Accountable. Cue the boos and hisses.
Why Hold People Accountable?
When your focus is on how to hold people accountable, it takes your focus off an important question: “Why do we need to hold people accountable in the first place?”
If you believe people need to be held accountable, what is your underlying belief? Is it that people cannot be trusted to do what you want them to do? Is it that people fail to follow through on what they commit to doing? Why is that? Is it because they are lazy and irresponsible—or worse, intend to do harm? How did you come to believe people cannot be trusted?
Too often, leaders hold beliefs based on faulty assumptions, prejudice, or bad data. Have you had an experience that caused you to believe that, given the chance, most people cheat, lie, and steal? Do you have proof to substantiate your belief that people will miss deadlines, fail to achieve their goals, and slack off if you don’t keep your eye on them?
Strange—because the evidence is overwhelming that people want to contribute, are willing to work hard, and feel better when they achieve agreed-upon goals. W. Edwards Deming, the father of the quality movement in the U.S. and Japan, believed that 80 percent of nonperformance was most likely due to system failures. Today we know that distributive injustice (unfair allocation of resources) and procedural injustice (unfair or secretive decision-making and processes) are two primary reasons organizations lack employee work passion. Perhaps leaders need to look in the mirror when their people are not performing. Too often, holding people accountable is a kneejerk reaction based on a leader’s own fear of failure. It is time to challenge why accountability permeates our language and mindshare in the workplace.
Never Beat a Carrot with a Stick
If you are now thinking, “I have proof that people will fail to perform if they are not held accountable,” it may still be the fault of leadership. Take this familiar scenario. You incentivize your sales people to sell. You give them a bonus for selling a lot. A particular sales person isn’t making his numbers. No surprise here—we know that incentives and bonuses are not healthy or reliable ways for people to experience optimal motivation. Carrots simply don’t work. (If you disagree with this statement, let me know and we will provide you with ample evidence in future blogs.)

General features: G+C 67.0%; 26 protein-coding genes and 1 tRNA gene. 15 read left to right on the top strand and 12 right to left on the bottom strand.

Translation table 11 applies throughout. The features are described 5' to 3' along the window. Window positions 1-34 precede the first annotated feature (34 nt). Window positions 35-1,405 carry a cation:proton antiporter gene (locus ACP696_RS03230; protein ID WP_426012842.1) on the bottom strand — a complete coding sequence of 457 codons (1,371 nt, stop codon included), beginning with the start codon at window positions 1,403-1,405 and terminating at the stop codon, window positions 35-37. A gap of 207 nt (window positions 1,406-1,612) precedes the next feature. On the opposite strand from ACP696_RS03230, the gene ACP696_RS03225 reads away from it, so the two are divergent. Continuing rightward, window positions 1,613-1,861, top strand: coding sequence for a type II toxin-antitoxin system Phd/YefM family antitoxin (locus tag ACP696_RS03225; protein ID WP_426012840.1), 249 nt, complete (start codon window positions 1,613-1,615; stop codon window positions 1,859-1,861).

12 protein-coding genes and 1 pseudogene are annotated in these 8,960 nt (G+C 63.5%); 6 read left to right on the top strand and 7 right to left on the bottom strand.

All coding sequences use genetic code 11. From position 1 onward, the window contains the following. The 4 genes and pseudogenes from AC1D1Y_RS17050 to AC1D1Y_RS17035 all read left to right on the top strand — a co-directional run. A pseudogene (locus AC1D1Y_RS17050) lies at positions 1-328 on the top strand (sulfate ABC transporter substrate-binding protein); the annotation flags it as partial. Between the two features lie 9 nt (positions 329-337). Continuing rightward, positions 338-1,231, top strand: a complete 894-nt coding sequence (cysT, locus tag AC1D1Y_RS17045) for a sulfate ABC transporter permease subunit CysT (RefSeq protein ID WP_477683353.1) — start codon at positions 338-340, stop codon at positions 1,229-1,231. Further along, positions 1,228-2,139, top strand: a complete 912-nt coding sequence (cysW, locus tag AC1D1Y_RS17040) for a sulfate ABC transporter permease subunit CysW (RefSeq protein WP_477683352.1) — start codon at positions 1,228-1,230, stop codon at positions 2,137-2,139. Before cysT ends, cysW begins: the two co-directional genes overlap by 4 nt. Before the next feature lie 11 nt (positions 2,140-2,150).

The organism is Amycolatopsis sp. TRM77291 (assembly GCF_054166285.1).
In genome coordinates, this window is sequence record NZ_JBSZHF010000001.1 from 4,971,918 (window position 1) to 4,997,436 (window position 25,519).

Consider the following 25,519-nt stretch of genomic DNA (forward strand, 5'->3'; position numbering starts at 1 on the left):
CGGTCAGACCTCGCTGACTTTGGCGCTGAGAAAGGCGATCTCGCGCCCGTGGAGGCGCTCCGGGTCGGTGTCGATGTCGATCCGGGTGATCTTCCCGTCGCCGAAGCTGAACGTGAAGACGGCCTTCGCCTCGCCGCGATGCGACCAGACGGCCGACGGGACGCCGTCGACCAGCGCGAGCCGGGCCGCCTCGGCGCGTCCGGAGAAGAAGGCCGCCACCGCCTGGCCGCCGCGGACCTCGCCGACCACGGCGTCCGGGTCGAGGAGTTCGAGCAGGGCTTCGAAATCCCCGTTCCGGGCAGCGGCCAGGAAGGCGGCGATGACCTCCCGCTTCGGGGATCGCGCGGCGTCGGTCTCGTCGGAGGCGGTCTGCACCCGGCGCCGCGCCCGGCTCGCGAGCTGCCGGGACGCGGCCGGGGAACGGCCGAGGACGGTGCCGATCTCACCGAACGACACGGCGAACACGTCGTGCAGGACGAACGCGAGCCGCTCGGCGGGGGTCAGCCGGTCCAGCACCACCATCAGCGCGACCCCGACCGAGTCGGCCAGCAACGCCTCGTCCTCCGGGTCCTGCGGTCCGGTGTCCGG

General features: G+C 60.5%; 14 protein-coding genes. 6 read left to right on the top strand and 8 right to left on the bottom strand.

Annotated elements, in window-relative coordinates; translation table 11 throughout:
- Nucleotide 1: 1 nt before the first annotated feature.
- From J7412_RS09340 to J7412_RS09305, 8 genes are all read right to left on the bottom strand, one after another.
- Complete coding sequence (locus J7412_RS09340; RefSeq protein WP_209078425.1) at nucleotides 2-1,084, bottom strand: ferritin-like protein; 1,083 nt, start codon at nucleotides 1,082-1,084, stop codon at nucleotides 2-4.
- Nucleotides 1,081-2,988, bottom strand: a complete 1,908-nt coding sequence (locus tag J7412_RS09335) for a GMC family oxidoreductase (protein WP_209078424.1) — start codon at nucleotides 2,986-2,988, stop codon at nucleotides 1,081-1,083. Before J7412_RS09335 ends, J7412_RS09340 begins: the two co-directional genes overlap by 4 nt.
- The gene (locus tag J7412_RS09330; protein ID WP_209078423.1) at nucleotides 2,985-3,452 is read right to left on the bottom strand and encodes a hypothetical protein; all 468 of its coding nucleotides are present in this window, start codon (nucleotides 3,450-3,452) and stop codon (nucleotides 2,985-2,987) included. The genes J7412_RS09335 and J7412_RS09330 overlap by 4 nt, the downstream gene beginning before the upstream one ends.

Back to the scenario. You need to hold this failing salesman accountable. You consider writing him up, having “the talk,” applying pressure, chastising him, or harassing him with the success stories of his team members. The insidious thing about accountability is that it promotes the use of pressure to get people to do what they probably already want to do—succeed.
“The only traditional motivation technique more undermining than a carrot to activating optimal motivation is the stick.”
The problem is that leaders don’t understand the undermining and short-term effect of carrots (incentives, bonuses, tangible rewards), so when those bribes don’t work, leaders assume it is the individual’s fault and put accountability measures—the stick—in place.
Try this for the next month: Think deeply about the beliefs underlying the notion of holding people accountable. What is the real purpose of accountability and what data supports the need for it? How would your decisions, actions, and leadership be different if instead of believing that you have to hold people accountable, you held this belief instead …
People live up (or down) to our expectations of them.
Watch how your people respond to your changed belief. Imagine what would be different if people lived up to your high expectations instead of hovering under your low ones.
Cue the high energy and optimism that lead to the results you used to hold people accountable for achieving.
About the author:
Susan Fowler is one of the principal authors—together with David Facer and Drea Zigarmi—of The Ken Blanchard Companies’ new Optimal Motivation process and workshop. Their posts appear on the first and third Monday of each month.
Editor’s note: This post is the third in a five part series on beliefs that erode workplace motivation. You can read Susan’s first two posts in the series by clicking on Rethinking Five Beliefs that Erode Workplace Motivation and Five Beliefs that Erode Workplace Motivation, Part Two.